After a long day with the animals, we went to the Serena Ngorongoro Hotel, where each room overlooks the Crater. Here is sunrise over the far rim, as seen from my balcony:

And alas, all good things must come to an end, so Sunday morning, Ernest drove me the three hours back to Arusha. Unlike the trip out, we were only stopped once by police at a roadblock. The junior officer checked Ernest's license, then the senior fellow wandered over, pointed to the front of the Land Cruiser, and remarked that Ernest had no winch. But fortunately, the gentleman owns a company that sells such things and perhaps Ernest might be interested. My guide had no need, but he gave out a relative's number who might be in the market. Such is life here, it seems.

The trip back was on a much larger Precision Airlines turboprop, with colors and flight attendant uniforms apparently stolen from 1970's Braniff. But for a small regional line, the trip was just fine, and they did make the passengers turn off their cell-phones.

This was a four-day week due to the holiday of Eid, but we still managed to get a lot done. Here Raghu is performing a MAG3 scan on a baby with renal problems. I convinced the urologist to try MAG3 instead of the more traditional DMSA, as the latter provides a much higher radiation dose to the kidneys.

I was shown a very unusual case of a neglected child:

I texted the images to my pediatric radiologist colleague back home, and we think this is a case of scurvey. We read about this entity in training, but pretty much never see it live.

Here I am with Dr. Tausi, the only Nuclear Medicine physician in Tanzania! Well, after I go home she'll again be the only one!

Dr. J., the Head of Radiology and for three more years, Chief of Staff of the hospital itself, took me to a wonderful BBQ dinner at Skewerz.

This is the Radiology reading room, although the department will be moving and expanding when the new wing is finished.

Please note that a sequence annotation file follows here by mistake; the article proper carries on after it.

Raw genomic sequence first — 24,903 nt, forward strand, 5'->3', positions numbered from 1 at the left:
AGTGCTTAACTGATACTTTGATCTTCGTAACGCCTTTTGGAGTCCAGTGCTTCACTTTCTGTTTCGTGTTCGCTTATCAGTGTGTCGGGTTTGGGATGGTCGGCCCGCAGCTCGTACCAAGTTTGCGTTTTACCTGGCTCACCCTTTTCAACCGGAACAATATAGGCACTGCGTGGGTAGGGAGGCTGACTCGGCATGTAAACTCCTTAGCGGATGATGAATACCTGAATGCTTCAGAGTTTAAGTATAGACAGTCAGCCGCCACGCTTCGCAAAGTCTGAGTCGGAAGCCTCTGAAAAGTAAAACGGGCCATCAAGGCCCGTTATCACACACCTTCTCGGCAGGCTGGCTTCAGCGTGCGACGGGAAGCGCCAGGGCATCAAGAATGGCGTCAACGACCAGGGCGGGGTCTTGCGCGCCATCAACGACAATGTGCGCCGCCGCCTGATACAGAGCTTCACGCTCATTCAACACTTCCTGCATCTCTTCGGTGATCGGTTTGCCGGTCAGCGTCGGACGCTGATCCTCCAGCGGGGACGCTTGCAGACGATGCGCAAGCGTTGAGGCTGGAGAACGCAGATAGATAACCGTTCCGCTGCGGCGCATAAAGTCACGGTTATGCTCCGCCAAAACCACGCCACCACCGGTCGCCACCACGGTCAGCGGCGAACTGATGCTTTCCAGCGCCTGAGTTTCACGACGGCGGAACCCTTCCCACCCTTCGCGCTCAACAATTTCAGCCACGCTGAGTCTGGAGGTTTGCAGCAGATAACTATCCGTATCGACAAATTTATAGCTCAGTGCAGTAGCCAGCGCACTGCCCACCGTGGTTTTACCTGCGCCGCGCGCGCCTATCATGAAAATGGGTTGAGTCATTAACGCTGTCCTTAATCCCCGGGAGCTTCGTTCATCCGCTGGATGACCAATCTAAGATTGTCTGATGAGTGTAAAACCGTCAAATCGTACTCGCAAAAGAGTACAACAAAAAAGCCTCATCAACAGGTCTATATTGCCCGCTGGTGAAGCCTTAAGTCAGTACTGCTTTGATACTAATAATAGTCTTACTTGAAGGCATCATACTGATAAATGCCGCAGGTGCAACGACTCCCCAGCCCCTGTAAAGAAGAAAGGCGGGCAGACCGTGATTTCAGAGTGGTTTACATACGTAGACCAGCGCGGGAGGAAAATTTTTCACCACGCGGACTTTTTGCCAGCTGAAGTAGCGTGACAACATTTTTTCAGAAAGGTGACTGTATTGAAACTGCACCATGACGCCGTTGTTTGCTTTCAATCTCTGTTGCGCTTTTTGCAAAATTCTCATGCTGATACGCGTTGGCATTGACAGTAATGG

A DEXA is coming, but in the meantime, bone mineral density assessment is performed with CT.

Speaking of CT, this is Zara, the head CT technologist, making the Aga Khan Hospital's Philips 128-slice CT work to its maximum potential. 

On my second-to-last-night, Raghu and I had dinner at Akemi, the only revolving restaurant in Tanzania, 21 floors above street level. It may well be the most expensive restaurant in Dar, but the view is worth it. I won't tell you what the taxi driver on the trip back to my hotel offered to find for me if I would be so kind as to allow him to transport me to a club later on...

I think the highlight of the week, and in some ways the highlight of my entire visit, was the chance to oversee the very first Sentinel Node procedure done in Tanzania:

The tiny dot on the image shows migration of tracer to the "sentinel" node, the first node in the drainage pathway from a tumor site. By directing the surgeons to this node, using imaging and an inter-operative probe, it can be excised before any other nodes. If Pathology determines that this node has no disease, further dissection is unnecessary. I was present at the operation itself, and the surgeon handled the probe as if he had been using it his entire career. He even apologized to me for "taking so long" to find the node! (In my 36 years in the medical field, no surgeon has ever apologized to me in this manner!)